Academic journal article International Journal of Training Research

Mentoring the Next Researcher Generation: Reflections on Three Years of Building VET Research Capacity and Infrastructure

Academic journal article International Journal of Training Research

Mentoring the Next Researcher Generation: Reflections on Three Years of Building VET Research Capacity and Infrastructure

Article excerpt

INTRODUCTION - LEARNING THROUGH EXPERIENCING

The aim of this paper is to review the national mentoring programme to find out what actions supported new researcher development, what was their impact, and what we can be learn from the activity The difficulties of being a new researcher are already well documented (Holden and Smith, 2009). This paper is about managing these experiences and about the knowledge that has been gained through those experiences. It is about researching how we develop VET researchers, and specifically the role that experienced researchers can play. It seemed in the midst of the activity that Einstein's quote had never been more apt, 'If we knew what it was we were doing, it would not be called research, would it'? Many research studies trawl retrospectively the experiences of others and then conceptualise the relations of that practice. In this case the proposal, action and reflection have formed a continuous cycle, with participant and researcher roles fluidly interchanging. Indeed, this paper is itself yet another part of that reflection cycle looking back on an as yet incomplete 'action in practice' project that is still swelling the ranks of VET researchers and preparing the next generation.

THE 'GREYING' POPULATION PROBLEM

Building research capacity requires sustained long-term investment. The Australian VET landscape has been subject to revolutionary change over the past two decades as discourses of uniformity, industry competency, workplace learning and market competition swept through the system. The establishment of the National Centre for Vocational Education Research (NCVER) positioned research at the heart of those changes. So when NCVER began the construction of yet another triennial strategic plan for VET research in 2007, they were doing so from a relatively solid platform.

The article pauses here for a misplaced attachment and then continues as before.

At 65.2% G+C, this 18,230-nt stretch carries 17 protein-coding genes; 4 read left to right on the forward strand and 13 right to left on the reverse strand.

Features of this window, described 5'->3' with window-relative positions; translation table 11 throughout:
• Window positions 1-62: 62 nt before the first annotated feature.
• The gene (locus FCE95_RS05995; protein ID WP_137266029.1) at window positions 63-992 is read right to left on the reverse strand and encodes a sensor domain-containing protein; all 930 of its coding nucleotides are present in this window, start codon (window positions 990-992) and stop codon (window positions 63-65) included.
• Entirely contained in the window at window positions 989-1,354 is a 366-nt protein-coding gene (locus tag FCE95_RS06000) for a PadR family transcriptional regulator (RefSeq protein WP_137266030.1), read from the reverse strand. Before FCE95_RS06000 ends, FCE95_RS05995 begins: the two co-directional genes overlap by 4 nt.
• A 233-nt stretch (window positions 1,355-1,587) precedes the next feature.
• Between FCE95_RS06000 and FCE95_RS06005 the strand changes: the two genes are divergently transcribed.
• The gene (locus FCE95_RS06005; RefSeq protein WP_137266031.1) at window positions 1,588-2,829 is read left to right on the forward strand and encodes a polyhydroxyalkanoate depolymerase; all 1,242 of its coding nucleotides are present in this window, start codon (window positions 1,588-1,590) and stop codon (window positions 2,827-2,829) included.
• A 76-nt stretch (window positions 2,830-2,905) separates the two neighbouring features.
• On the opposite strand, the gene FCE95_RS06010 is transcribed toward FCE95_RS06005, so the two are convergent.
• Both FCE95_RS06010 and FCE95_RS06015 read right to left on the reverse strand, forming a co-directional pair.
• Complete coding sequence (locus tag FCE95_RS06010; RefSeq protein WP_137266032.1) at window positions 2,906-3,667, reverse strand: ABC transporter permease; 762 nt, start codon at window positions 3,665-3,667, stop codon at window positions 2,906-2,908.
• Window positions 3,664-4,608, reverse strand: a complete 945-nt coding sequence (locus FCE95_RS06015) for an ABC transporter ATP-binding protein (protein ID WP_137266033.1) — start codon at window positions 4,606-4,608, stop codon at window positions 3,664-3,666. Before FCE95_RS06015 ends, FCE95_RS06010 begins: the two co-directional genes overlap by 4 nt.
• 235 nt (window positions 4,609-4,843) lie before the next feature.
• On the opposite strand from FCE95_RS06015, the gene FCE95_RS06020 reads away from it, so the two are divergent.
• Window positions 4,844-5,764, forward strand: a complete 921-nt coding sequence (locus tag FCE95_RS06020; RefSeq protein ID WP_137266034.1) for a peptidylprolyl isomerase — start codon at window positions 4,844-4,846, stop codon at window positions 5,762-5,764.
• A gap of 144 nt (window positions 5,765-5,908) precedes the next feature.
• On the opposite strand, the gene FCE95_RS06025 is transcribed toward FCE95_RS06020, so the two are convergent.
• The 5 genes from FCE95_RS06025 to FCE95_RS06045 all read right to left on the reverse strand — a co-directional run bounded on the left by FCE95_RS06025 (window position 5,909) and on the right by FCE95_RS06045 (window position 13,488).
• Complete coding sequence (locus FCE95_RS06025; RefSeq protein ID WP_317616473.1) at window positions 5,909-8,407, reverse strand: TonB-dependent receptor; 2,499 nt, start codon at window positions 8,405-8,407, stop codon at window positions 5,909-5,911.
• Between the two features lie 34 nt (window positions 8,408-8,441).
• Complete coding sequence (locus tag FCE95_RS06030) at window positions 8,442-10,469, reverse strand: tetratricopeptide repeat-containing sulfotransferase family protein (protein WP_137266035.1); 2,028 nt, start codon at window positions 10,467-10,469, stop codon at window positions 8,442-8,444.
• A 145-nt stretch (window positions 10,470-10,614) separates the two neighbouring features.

The national centre was building on a succession of strategic plans stretching back more than 15 years, during which time a massive statistical base and an comprehensive library of evidencedbased VET research reports had been accumulated. Nearly two decades of funding relationships had established VET research centres, associations and conferences nationwide. However, it was evident to NCVER that the infrastructure and the body of research that had been established was increasingly dependent upon a group of experienced VET researchers who had grown with these ventures, prospering as government funded the changes to a nationwide competence platform for VET. This was now a greying and diminishing body - a body slipping into retirement, and towards less onerous pursuits. Indeed, NCVER showed perception in recognising their own 'skills crisis' of mature expertise in research, one they shared with many professions (APSC, 2006: Dychtwald et al., 2006).

Without skilled researchers there is no continuity of the quality evidence-base upon which to build VET development. In 2007 national discourses were beginning to resonate with voices indicating a looming skills crisis (Financial Review, 2007), and these voices have continued to grow more vocal over the past three years. There was, and is, little doubt that VET expansion and quality are increasingly visible issues, and strongly linked to national and social productivity and prosperity as recent reports by the Productivity Commission (2011) and Skills Australia demonstrate (2011). There was, and is, therefore a need to ensure that such development would be based on continued quality VET research, research that would need quality researchers. The problem was that VET researcher development was at this stage a random production line. A Higher degree student might choose a VET topic, a VET practitioner might instigate a local research into a burning issue and both groups might find themselves later on presenting their findings at a national conference. Standing on the periphery of the conference and of the research community, their subsequent integration was dependent upon chance interactions. …

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